Dell Precision 3640 not getting past the Balena logo

Hi there,

We’re wanting to use a Dell Precision 3640 with a Dante multi-channel soundcard in it for a BalenaOS media player.

We’ve tried both the Intel NUC & Generic x86_64 images, and both get to this point on boot and hangs:

Started Update UTMP about System Runlevel Changes.

There are a couple of errors:

Couldn't run auplink before unmount /tmp/docker-aufs-union634500134

could not move mountpoint: /sys/firmware/efi/efivars no such

The device doesn’t show in the Balena dashboard, so I suspect doesn’t get to setup the networking yet, so we were wondering if you knew how to debug from here?

Can we boot to a shell without network access to get more error logs?

Best, Simon.

Hi Simon, I’ll see if some of my teammates have an idea why you’re getting the error and we’ll get back to you.

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Out of curiosity Simon, what happens if you attempt to boot up one of the Unmanaged NUC images, such as located here: https://api.balena-cloud.com/download?deviceType=intel-nuc&version=2.50.1+rev1.dev&fileType=.zip

I am curious if that happens to boot. Note: You will not see it in your balenaCloud dashboard. I am just curious to see if it gets any further.

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Hi, were you trying to boot prod or dev images? If you were using prod images can you give it a try with a development image? That one will allow you to login using virtual terminal 2 for example and we can take it from there

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@dtischler @floion Thanks so much for the suggestions - the box is offsite at the moment, so it might take a day or two to try the Unmanaged & Dev images (we’ve been using prod images so far), but we’ll try it and get back to you shortly.

@dtischler @floion We used a usb-networking device to get it to boot and connect to Balena.

So next we need to install the driver: https://downloadcenter.intel.com/download/15817/Intel-Network-Adapter-Driver-for-PCIe-Intel-Gigabit-Ethernet-Network-Connections-Under-Linux-

What’s the best way to do that for a Balena app?

We also have a Dante soundcard we’d like to enable too: https://www.digigram.com/production-and-sound-cards/lx-dante-ip-audio-network-multichannel-sound-card/

You can load additional kernel modules within containers, but, for network interfaces, this is a bad idea. The reason being for if some reason the container that adds the driver fails to start, your device will not be able to get online and would lose remote connectivity requiring physical intervention to get it back online. I’d recommend sticking to the use of a natively supported adapter for networking.

Out of interest which image did you get working? Was it the Generic X86 or the NUC one? The reason I ask is that the generic one has more drivers so is more likely to have support for the Intel network adapter you mention out of the box.

You can load additional kernel modules within containers, but, for network interfaces, this is a bad idea. The reason being for if some reason the container that adds the driver fails to start, your device will not be able to get online and would lose remote connectivity requiring physical intervention to get it back online.

@chrisys Agreed. Think we might stick with the USB adapter for now for networking.

For the Dante audio soundcard, is this still the recommend way to build kernel modules? https://github.com/balena-os/kernel-module-build/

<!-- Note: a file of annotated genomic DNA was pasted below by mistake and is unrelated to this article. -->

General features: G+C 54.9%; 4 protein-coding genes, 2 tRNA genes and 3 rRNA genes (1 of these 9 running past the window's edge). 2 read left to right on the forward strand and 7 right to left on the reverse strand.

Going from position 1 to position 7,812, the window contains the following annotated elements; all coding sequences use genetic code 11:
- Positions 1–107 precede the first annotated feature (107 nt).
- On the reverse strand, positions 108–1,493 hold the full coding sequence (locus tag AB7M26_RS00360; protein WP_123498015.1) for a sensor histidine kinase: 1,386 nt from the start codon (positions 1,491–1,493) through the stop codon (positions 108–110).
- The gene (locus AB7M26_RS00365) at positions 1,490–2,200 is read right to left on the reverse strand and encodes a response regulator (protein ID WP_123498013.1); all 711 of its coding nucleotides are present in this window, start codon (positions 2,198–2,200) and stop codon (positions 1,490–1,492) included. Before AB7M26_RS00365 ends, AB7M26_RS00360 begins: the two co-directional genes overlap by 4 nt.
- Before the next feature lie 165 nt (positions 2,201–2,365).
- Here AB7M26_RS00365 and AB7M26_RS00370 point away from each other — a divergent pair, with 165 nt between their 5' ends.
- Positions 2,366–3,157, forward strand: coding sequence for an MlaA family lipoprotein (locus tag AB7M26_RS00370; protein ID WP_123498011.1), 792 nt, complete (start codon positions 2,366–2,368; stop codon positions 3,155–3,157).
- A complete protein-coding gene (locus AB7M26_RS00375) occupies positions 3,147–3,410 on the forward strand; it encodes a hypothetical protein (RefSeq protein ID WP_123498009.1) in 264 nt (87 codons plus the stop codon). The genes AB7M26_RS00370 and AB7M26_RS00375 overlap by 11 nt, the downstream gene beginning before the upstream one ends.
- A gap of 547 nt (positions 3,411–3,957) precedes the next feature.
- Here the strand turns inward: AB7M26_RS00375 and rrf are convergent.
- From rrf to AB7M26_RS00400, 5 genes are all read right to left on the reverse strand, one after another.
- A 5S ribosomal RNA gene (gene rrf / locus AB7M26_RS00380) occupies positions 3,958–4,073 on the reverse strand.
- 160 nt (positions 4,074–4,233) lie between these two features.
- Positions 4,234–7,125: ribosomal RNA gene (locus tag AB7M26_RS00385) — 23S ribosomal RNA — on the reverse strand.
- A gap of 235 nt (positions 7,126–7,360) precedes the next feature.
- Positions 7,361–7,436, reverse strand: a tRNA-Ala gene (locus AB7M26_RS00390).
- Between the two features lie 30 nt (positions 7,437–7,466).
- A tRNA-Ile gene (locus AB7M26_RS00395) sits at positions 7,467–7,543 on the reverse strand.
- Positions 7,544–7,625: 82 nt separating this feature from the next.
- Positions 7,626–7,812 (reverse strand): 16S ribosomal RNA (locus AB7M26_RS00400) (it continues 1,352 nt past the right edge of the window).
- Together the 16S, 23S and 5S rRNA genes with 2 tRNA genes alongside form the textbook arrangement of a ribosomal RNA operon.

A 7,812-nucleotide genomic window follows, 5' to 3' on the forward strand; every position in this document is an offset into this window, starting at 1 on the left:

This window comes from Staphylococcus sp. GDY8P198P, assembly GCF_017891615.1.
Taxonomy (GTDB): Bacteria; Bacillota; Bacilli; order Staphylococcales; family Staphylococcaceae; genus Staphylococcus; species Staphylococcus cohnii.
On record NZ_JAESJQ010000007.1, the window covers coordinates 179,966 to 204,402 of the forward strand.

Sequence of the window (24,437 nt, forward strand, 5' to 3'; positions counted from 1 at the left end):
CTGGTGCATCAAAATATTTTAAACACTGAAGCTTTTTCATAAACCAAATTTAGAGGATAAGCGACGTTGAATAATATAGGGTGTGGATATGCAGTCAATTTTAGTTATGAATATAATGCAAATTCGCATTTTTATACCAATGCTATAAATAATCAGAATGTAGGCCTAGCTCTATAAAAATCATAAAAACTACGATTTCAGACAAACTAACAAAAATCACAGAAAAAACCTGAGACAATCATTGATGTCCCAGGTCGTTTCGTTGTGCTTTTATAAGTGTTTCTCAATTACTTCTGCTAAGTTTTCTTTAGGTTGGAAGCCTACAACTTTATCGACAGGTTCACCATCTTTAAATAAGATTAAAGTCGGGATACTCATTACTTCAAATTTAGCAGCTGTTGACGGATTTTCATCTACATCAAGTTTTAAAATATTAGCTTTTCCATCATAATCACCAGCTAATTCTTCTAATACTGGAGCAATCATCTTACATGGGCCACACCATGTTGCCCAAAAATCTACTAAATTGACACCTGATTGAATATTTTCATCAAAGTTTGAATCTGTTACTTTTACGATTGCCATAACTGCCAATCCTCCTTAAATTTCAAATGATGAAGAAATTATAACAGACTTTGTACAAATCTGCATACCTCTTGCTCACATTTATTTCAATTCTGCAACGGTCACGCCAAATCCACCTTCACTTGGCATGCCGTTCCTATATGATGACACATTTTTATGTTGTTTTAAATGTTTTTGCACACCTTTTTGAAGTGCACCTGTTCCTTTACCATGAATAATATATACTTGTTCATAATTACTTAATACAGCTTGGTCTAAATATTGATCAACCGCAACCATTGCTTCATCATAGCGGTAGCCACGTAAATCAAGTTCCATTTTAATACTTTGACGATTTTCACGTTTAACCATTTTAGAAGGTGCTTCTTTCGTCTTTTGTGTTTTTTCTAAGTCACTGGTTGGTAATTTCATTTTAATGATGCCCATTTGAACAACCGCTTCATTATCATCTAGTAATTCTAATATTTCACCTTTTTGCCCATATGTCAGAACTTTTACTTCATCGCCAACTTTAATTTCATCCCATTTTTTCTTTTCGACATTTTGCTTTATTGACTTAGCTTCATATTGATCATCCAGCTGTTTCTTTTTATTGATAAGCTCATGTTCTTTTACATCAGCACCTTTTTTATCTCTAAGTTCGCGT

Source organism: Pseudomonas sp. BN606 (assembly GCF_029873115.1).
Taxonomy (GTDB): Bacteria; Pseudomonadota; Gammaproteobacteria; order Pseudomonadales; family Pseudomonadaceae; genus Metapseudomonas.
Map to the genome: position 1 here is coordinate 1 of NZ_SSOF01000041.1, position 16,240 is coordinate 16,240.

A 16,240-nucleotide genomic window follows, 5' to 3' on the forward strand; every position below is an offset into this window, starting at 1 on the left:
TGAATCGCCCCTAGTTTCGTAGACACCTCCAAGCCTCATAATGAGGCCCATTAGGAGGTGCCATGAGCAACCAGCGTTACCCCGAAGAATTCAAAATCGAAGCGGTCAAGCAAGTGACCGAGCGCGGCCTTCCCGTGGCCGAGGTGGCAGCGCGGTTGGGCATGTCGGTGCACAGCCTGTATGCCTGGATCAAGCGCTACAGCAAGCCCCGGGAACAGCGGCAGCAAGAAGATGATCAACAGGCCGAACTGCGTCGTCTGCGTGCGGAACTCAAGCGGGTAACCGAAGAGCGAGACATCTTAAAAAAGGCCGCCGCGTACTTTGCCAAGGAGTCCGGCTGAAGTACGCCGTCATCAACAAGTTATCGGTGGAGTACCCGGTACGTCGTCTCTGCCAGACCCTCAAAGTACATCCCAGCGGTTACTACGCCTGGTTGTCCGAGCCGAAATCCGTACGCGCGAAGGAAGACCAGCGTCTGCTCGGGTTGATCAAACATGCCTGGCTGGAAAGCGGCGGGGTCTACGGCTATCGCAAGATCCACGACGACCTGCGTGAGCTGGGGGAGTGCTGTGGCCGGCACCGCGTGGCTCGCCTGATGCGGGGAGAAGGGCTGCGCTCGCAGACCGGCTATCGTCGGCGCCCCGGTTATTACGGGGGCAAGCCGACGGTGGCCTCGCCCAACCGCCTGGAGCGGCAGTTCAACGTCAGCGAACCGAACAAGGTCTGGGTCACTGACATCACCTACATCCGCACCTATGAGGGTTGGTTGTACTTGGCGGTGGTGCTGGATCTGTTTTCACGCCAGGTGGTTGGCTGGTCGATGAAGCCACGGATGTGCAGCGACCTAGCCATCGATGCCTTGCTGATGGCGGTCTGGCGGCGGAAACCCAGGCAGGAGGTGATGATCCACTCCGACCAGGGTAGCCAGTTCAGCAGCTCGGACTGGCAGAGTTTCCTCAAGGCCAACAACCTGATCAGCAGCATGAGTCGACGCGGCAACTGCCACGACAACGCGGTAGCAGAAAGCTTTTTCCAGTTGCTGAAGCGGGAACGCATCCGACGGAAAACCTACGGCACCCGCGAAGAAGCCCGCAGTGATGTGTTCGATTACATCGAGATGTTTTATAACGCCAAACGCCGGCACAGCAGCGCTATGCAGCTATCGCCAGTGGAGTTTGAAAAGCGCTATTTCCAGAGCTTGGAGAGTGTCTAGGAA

Out of interest which image did you get working? Was it the Generic X86 or the NUC one? The reason I ask is that the generic one has more drivers so is more likely to have support for the Intel network adapter you mention out of the box.

Neither worked with the Intel network adapter, but at the moment we’ve got the NUC image running with the USB adapter.

I might flash the Generic image back to see if it has support for the LX-DANTE card, as the NUC image doesn’t detect it despite it saying that support has been added to Linux as of kernel 3.10.

Would you expect the Yocto 5.2.10 kernel to include that support?

Hi Simon, I’ve had a look on the audio card support site and found this text:

… For other Linux distributions, we propose a service for providing an adequate compiled and installable driver package. In addition to this service, you can subscribe to a one-year support service to get updated packages according to the new kernel versions released for your Linux distribution. Please contact Digigram for more information.

If you could get hold of the source code for the binary package they mention, you could easily compile it inside a container on balenaOS. If the source code is not open, then unfortunately you will have to pay the vendor (like Dell presumably did) to build it for a specific kernel/ALSA version. This might be a little challenging, since the vendor would have to do it using the Yocto build environment.

You could also press the sound card vendor to open source their Linux drivers and contribute them to the mainline kernel. then, when that kernel hits GA, it would eventually make it into balenaOS.

@ab77 I was really hoping they might supply us with the source so we could compile our own, but unfortunately as you found they only supply a binary, and only for some of the popular OS kernels.

I’ll push for them to open source it, but its unlikely as they’ve offered to build the binary to us for 1090€, so it seems like a big revenue source. I’ll still argue the case, as we almost didn’t purchase their card because of the incompatible driver issue.

Sounds like a reasonable approach. Being an open source platform, we tend to stay away from vendor locked hardware, though I understand it is not possible in every instance. Please let us know if there is anything else we can assist with.